Plays dealing overtly with the thorny topic of "race in America" (usually narrowly defined as relations between WASP and African-American characters) have found considerable favour on British stages in recent years - ever since Bruce Norris scrawled all over Lorraine Hansberry's classic A Raisin in the Sun with his scabrous update Clybourne Park. Currently, Tearrance Arvelle Chisholm's Br'er Cotton is sold out at Theatre503, while Ned Bennett's Orange Tree-originated production of Branden Jacobs-Jenkins's An Octoroon is National Theatre-bound in June. Though different in content and approach, these works can be linked by a few factors, notably a boldly revisionist attitude to past narratives and a pessimistic perspective, one that, as Armond White argues in his fine review of Jordan Peele's film Get Out, often "paints a limited, doomed picture of race relations."
Receiving its European premiere at the Finborough, Bruce Graham's White Guy on the Bus is in many ways another example of this type of drama, charting the relationship between a white financial consultant, Ray, and a black single mother, Shatique, that shifts from apparent sympathy into more complicated territory. As the title suggests, the pair meet on a bus that Shatique takes every Saturday to visit her brother in a Philadelphia prison. Ray's reasons for being on the bus are more mysterious. But as the play shifts between his chats with Shatique and scenes in which he and his wife, Roz, entertain another couple, Christopher and Molly, at their home, Ray's intentions towards his fellow passenger become clear.
With its public transport setting, White Guy on the Bus seems to gesture further back than its immediate peers, specifically to Amiri Baraka's Dutchman (1964), which dramatised an explosive meeting between a middle-class black man and a white woman on an NYC subway car. Ray and Shatique's encounter is not a sexually charged one, however; rather, the pair's initial interactions (which include some of Graham's best writing) appear to reveal a certain gentle affinity and connection, as Shatique opens up about her life. The tension ratchets when we hear Ray telling Shatique something that we know - or believe - to be a lie but it's a shame that the play reveals its hand rather quickly after this, dissipating the intensity with a surprise reveal and developments that don't always fully convince. Generally avoiding the snark and satirical tendencies that have become associated with the most popular US-derived race-based dramas, Graham's storytelling is admirably lucid but sometimes excessively brisk, leading to a pacy evening but one that could be boosted by a little more depth and texture in elements of the writing.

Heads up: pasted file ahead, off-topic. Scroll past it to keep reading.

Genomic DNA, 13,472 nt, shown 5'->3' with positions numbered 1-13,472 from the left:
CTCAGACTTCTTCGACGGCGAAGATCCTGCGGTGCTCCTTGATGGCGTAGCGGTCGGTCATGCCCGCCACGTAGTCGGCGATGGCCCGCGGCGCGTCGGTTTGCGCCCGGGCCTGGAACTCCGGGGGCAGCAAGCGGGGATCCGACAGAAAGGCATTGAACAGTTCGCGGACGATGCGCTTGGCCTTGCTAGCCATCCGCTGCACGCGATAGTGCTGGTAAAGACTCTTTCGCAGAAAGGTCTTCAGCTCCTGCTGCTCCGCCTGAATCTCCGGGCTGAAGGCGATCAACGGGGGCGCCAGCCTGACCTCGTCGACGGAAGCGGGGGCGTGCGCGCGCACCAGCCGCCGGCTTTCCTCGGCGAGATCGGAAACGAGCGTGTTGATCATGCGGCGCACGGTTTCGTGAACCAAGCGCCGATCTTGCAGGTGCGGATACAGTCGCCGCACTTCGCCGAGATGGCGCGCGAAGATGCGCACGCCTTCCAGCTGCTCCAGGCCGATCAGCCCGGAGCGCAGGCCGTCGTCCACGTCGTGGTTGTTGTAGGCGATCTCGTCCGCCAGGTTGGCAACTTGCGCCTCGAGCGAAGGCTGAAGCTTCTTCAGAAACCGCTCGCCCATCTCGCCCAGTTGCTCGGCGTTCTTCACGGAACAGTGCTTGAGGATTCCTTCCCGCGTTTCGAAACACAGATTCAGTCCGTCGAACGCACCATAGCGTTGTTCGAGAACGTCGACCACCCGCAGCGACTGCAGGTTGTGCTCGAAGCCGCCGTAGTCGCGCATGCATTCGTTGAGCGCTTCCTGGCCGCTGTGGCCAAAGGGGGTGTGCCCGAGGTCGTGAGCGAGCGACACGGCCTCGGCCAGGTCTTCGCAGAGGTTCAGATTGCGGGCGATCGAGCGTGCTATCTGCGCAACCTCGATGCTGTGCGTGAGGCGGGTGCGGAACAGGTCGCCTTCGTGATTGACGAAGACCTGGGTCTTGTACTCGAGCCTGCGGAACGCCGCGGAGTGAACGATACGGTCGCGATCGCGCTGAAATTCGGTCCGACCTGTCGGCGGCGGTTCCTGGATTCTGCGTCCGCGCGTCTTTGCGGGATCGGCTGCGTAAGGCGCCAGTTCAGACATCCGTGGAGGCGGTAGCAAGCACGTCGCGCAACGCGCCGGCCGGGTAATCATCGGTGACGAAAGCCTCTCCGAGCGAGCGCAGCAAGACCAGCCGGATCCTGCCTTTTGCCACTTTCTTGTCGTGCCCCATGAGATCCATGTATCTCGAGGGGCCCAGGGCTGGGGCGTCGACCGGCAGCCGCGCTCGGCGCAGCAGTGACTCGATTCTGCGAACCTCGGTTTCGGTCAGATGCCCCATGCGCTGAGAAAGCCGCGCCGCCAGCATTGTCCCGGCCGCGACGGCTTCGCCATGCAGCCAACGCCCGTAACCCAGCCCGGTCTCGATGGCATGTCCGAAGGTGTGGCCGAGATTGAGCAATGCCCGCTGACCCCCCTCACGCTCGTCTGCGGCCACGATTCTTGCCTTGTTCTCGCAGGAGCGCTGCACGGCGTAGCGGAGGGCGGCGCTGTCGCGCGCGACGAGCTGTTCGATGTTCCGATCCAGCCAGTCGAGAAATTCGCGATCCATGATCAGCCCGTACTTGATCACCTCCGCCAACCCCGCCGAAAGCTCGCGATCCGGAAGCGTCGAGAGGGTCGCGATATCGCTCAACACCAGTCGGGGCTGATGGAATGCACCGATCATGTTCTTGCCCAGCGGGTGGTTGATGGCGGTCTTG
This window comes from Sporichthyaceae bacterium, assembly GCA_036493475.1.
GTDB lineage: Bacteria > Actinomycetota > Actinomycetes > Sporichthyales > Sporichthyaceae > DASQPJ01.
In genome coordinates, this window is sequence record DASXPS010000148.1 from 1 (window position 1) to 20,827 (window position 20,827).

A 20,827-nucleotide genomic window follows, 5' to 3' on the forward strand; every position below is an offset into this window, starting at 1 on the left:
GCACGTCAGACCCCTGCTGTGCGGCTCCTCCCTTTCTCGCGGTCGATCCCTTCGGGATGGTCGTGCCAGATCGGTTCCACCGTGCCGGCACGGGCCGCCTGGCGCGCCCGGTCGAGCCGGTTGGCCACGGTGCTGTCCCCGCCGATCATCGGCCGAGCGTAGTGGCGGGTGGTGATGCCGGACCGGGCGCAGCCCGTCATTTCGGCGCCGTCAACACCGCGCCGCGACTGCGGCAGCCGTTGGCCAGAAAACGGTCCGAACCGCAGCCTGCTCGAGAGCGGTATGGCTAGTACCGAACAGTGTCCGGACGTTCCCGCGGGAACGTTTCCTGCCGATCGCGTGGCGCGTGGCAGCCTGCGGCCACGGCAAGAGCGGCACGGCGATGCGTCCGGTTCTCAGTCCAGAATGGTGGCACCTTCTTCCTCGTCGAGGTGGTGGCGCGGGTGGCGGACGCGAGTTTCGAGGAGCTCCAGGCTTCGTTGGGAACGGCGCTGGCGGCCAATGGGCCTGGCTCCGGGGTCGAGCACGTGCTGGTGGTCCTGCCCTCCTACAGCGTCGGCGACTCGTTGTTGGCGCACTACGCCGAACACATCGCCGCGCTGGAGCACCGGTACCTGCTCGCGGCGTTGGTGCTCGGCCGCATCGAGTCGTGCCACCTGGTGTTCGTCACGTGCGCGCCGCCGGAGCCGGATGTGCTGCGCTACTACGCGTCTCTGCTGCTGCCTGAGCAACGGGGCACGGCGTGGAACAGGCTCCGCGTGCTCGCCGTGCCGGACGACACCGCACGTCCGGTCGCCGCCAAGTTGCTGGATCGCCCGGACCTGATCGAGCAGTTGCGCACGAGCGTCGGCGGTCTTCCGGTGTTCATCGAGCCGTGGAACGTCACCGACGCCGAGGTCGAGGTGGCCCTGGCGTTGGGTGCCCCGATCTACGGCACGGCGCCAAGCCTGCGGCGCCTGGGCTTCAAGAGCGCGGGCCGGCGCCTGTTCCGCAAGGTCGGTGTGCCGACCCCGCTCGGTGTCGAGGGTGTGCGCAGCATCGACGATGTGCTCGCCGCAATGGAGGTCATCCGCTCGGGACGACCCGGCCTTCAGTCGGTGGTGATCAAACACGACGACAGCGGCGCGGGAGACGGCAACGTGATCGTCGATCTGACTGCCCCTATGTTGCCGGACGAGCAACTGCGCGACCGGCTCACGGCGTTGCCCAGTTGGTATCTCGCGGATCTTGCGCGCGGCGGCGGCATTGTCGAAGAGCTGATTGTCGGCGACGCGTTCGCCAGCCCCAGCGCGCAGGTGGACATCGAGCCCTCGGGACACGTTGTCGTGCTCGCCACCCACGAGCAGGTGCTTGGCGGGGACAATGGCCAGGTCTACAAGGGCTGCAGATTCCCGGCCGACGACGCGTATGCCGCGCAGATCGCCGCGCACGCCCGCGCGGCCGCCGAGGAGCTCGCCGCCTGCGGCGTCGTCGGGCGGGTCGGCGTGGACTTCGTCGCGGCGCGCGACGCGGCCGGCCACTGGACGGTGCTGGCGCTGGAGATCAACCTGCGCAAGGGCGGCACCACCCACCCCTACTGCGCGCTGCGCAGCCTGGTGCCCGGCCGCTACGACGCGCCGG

Jelena Budimir's production remains highly engaging, though, placing the audience on both sides of the action, and negotiating the drama's location and temporal shifts with elegant economy. The production also benefits from strong performances from the cast. Donald Sage Mackay compellingly suggests a volatile temperament beneath the "numbers man" Ray's mild-mannered exterior. Samantha Coughlan brings a striking, vivid quality to her role as his spouse, a woman whose experiences as a teacher in a tough inner-city school have made her impatient with PC platitudes. Carl Stone and Marina Bye convince as the younger couple, while Joanna McGibbon is subtle and searing as Shatique moves from curiosity and warmth to confusion and distress in her attitude towards the stranger.
The high quality of the acting ensures that the on-the-nose debates about crime, racial representation and city versus suburb sound less contrived than they might. And as issues of vengeance rise to the fore, and latent prejudices are - inevitably - exposed, Graham's writing includes some subversive insights that help to counter the less convincing elements of the plotting. Overall, Budimir's production makes for an involving, gripping evening. However, as Bola Agbaje's very British Bitches demonstrated at this venue two years ago, it might be worthwhile for Artistic Directors to seek out more explorations of race relations beyond fashionable North American contexts.
Reviewed for The Reviews Hub. [**** stars].
Booking until 21 April.